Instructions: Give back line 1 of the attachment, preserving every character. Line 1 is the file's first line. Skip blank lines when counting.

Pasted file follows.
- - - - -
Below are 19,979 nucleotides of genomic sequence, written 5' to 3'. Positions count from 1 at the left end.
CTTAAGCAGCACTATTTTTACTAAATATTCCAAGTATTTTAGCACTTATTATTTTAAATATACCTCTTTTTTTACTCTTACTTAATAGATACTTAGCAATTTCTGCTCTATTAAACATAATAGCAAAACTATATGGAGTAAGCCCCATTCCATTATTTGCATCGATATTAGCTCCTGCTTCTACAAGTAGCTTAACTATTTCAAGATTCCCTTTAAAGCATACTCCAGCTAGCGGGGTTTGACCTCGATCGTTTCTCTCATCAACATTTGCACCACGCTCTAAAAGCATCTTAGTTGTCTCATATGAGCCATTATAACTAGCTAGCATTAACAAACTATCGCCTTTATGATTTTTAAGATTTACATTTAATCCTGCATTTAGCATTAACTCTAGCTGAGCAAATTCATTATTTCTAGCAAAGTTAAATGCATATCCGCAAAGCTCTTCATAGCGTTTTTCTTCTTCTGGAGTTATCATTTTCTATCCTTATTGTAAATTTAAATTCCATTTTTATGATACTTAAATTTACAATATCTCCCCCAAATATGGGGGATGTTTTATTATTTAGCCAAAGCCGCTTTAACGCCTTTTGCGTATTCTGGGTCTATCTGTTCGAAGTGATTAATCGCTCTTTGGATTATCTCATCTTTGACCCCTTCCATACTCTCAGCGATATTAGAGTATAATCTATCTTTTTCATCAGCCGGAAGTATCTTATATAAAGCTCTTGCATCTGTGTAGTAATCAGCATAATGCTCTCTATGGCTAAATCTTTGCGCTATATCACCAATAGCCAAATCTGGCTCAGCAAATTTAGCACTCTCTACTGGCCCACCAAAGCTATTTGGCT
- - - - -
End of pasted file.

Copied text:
Below are 19,979 nucleotides of genomic sequence, written 5' to 3'. Positions count from 1 at the left end.